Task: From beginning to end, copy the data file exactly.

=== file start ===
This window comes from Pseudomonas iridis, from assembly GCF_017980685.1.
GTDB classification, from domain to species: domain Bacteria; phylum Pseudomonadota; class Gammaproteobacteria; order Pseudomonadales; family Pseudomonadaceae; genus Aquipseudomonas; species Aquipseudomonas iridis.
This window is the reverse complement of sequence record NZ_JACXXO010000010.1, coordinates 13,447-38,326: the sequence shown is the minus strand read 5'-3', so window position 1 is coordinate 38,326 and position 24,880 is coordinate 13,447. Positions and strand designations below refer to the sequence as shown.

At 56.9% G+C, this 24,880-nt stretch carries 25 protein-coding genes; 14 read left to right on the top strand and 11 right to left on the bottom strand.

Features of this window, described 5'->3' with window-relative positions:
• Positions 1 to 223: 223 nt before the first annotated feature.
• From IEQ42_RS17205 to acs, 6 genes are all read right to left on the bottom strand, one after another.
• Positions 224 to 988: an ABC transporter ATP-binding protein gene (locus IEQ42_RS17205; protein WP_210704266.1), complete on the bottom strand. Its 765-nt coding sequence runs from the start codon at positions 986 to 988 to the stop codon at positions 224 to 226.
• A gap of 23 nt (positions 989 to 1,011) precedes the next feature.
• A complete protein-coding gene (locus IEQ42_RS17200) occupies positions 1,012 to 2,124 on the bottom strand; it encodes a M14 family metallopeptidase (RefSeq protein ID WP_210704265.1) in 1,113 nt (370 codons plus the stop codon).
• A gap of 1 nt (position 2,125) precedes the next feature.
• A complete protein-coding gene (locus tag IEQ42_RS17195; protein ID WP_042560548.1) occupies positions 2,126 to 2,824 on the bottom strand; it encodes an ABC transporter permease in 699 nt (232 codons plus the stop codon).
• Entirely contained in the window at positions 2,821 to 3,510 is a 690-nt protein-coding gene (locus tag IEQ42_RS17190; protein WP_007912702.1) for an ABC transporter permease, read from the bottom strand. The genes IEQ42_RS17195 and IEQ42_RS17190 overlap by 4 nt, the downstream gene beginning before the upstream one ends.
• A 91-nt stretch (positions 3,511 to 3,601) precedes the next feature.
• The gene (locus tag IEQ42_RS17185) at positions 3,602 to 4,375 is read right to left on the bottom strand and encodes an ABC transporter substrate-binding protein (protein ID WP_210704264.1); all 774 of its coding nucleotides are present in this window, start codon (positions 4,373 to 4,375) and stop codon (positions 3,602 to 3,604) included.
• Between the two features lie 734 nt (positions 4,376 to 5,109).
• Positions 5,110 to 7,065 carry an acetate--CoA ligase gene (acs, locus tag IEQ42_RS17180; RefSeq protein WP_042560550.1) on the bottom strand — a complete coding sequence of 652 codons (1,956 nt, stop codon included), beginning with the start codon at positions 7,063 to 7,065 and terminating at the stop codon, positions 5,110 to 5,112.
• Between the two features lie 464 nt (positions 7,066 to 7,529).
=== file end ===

This window comes from Pseudomonas iridis, from assembly GCF_017980685.1.
GTDB classification, from domain to species: domain Bacteria; phylum Pseudomonadota; class Gammaproteobacteria; order Pseudomonadales; family Pseudomonadaceae; genus Aquipseudomonas; species Aquipseudomonas iridis.
This window is the reverse complement of sequence record NZ_JACXXO010000010.1, coordinates 13,447-38,326: the sequence shown is the minus strand read 5'-3', so window position 1 is coordinate 38,326 and position 24,880 is coordinate 13,447. Positions and strand designations below refer to the sequence as shown.

At 56.9% G+C, this 24,880-nt stretch carries 25 protein-coding genes; 14 read left to right on the top strand and 11 right to left on the bottom strand.

Features of this window, described 5'->3' with window-relative positions:
• Positions 1 to 223: 223 nt before the first annotated feature.
• From IEQ42_RS17205 to acs, 6 genes are all read right to left on the bottom strand, one after another.
• Positions 224 to 988: an ABC transporter ATP-binding protein gene (locus IEQ42_RS17205; protein WP_210704266.1), complete on the bottom strand. Its 765-nt coding sequence runs from the start codon at positions 986 to 988 to the stop codon at positions 224 to 226.
• A gap of 23 nt (positions 989 to 1,011) precedes the next feature.
• A complete protein-coding gene (locus IEQ42_RS17200) occupies positions 1,012 to 2,124 on the bottom strand; it encodes a M14 family metallopeptidase (RefSeq protein ID WP_210704265.1) in 1,113 nt (370 codons plus the stop codon).
• A gap of 1 nt (position 2,125) precedes the next feature.
• A complete protein-coding gene (locus tag IEQ42_RS17195; protein ID WP_042560548.1) occupies positions 2,126 to 2,824 on the bottom strand; it encodes an ABC transporter permease in 699 nt (232 codons plus the stop codon).
• Entirely contained in the window at positions 2,821 to 3,510 is a 690-nt protein-coding gene (locus tag IEQ42_RS17190; protein WP_007912702.1) for an ABC transporter permease, read from the bottom strand. The genes IEQ42_RS17195 and IEQ42_RS17190 overlap by 4 nt, the downstream gene beginning before the upstream one ends.
• A 91-nt stretch (positions 3,511 to 3,601) precedes the next feature.
• The gene (locus tag IEQ42_RS17185) at positions 3,602 to 4,375 is read right to left on the bottom strand and encodes an ABC transporter substrate-binding protein (protein ID WP_210704264.1); all 774 of its coding nucleotides are present in this window, start codon (positions 4,373 to 4,375) and stop codon (positions 3,602 to 3,604) included.
• Between the two features lie 734 nt (positions 4,376 to 5,109).
• Positions 5,110 to 7,065 carry an acetate--CoA ligase gene (acs, locus tag IEQ42_RS17180; RefSeq protein WP_042560550.1) on the bottom strand — a complete coding sequence of 652 codons (1,956 nt, stop codon included), beginning with the start codon at positions 7,063 to 7,065 and terminating at the stop codon, positions 5,110 to 5,112.
• Between the two features lie 464 nt (positions 7,066 to 7,529).